I have several hundred years of church baptisms that will be searched by people wanting to find the baptisms of their ancestors. I want to call attention to periods in the records in which the number of baptisms is particulary sparse when compared to other periods, because sparse periods may indicate poor record keeping rather than an actual decrease in the number of baptisms. The baptisms were performed fairly often (every few days for busy churches), but not absolutely regularly, so the baptism dates are distributed somewhat randomly, and any number of baptisms could be performed on any given day.

One simple approach is to simply check for gaps of a specified length between baptism dates, but this would miss sparse periods in which baptisms were performed but much less often than usual. Perhaps the least biased approach is to graph the entire data set and let people decide for themselves what periods qualify as sparse, but this method has its own drawbacks associated with presenting the data to users, who would need to interact with the plot in order to scan the huge amount of data in it. I don't want to deal with that unless forced to do so.

What kinds of statistical methods are used in situations like this? Can anyone provide the name of an algorithm that has been designed for more or less this kind of problem, or describe an appropriate means of analysis? I'm willing to write code (Python) if necessary.


you could bucket your data into say 10 year intervals and then apply arima plus intervention detection culminating in the identification of "level shifts / step changes ". https://stats.stackexchange.com/search?tab=newest&q=user%3a3382%20level%20shifts%20step%20changes will give you some discussions and useful examples.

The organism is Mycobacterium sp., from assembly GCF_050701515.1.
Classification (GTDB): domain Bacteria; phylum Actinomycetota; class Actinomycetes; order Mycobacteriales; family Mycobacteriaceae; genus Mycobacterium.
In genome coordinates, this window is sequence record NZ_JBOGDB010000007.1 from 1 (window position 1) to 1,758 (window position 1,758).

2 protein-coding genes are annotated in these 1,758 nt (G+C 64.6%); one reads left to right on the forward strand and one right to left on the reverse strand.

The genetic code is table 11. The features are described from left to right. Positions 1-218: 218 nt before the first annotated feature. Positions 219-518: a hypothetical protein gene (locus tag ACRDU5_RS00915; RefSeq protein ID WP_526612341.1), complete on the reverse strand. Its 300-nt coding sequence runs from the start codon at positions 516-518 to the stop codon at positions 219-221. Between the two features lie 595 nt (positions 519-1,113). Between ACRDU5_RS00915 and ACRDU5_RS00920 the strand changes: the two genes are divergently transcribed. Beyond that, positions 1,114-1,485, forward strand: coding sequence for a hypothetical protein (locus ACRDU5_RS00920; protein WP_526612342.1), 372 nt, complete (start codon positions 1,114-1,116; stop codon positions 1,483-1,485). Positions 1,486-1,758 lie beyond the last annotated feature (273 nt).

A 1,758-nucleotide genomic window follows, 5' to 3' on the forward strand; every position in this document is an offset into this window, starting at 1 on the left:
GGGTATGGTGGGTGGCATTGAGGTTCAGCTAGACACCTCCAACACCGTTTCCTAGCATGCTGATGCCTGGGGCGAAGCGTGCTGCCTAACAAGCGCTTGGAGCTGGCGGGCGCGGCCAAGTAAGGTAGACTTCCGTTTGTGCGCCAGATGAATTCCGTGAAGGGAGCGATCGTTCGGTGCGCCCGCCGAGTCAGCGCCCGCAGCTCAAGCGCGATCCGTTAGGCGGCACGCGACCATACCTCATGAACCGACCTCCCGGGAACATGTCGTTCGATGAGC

• $\begingroup$ I hadn't heard of Arima before, so I did some reading. It seems to be for forecasting, rather than for identifying sparse regions in data sampling. I don't see how it would apply to my problem, and I could not find any examples of such an application in this forum or elsewhere. By "intervention detection" I am guessing that you mean the detection of a sparse region. That sounds right, but how to use Arima to do it is not clear. Can you point me to some specific examples perhaps? $\endgroup$ – kevinafra Nov 20 '18 at 4:19
  • $\begingroup$ Intervention Detection pdfs.semanticscholar.org/09c4/… deals with identifying deterministic changes in a time series. For example a time series (a collection of observations for a particular period) may have some autoregressive behavior but may also have pulse or step shifts. In your case this would be a downwards level shift e.g. 2.,2,2,2,2,1,1,1,1,2,2,2,2, The ARIMA portion of a model deals with endogenous effects while dummy indicators deal with exogenous effects which you sometimes can pre-specify but often need to empirically identify. $\endgroup$ – IrishStat Nov 20 '18 at 9:14
  • $\begingroup$ You might also see cran.r-project.org/web/packages/tsoutliers/index.html which can identify the deterministic structure BUT requires the pre-specification if the ARIMA component. Other available software simultaneously identifies both. $\endgroup$ – IrishStat Nov 20 '18 at 9:26
  • $\begingroup$ If you are satisfied with my answer , please accept it to close the question $\endgroup$ – IrishStat Nov 28 '18 at 22:13

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